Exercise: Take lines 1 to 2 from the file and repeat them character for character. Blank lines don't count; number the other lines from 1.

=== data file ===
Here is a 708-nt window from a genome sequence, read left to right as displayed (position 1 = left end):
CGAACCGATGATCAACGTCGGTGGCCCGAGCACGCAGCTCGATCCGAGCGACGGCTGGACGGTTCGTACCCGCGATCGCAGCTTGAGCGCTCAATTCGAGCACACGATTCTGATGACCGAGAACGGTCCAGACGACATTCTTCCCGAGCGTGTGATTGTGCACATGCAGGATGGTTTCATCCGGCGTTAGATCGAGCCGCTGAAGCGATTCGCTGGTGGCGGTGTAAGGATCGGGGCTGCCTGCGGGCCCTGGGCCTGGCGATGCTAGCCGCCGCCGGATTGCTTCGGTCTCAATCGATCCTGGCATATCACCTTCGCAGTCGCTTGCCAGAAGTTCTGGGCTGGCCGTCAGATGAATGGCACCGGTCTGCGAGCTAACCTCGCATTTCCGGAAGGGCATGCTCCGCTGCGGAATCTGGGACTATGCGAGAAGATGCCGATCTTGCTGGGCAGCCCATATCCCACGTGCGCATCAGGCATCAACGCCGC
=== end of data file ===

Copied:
Here is a 708-nt window from a genome sequence, read left to right as displayed (position 1 = left end):
CGAACCGATGATCAACGTCGGTGGCCCGAGCACGCAGCTCGATCCGAGCGACGGCTGGACGGTTCGTACCCGCGATCGCAGCTTGAGCGCTCAATTCGAGCACACGATTCTGATGACCGAGAACGGTCCAGACGACATTCTTCCCGAGCGTGTGATTGTGCACATGCAGGATGGTTTCATCCGGCGTTAGATCGAGCCGCTGAAGCGATTCGCTGGTGGCGGTGTAAGGATCGGGGCTGCCTGCGGGCCCTGGGCCTGGCGATGCTAGCCGCCGCCGGATTGCTTCGGTCTCAATCGATCCTGGCATATCACCTTCGCAGTCGCTTGCCAGAAGTTCTGGGCTGGCCGTCAGATGAATGGCACCGGTCTGCGAGCTAACCTCGCATTTCCGGAAGGGCATGCTCCGCTGCGGAATCTGGGACTATGCGAGAAGATGCCGATCTTGCTGGGCAGCCCATATCCCACGTGCGCATCAGGCATCAACGCCGC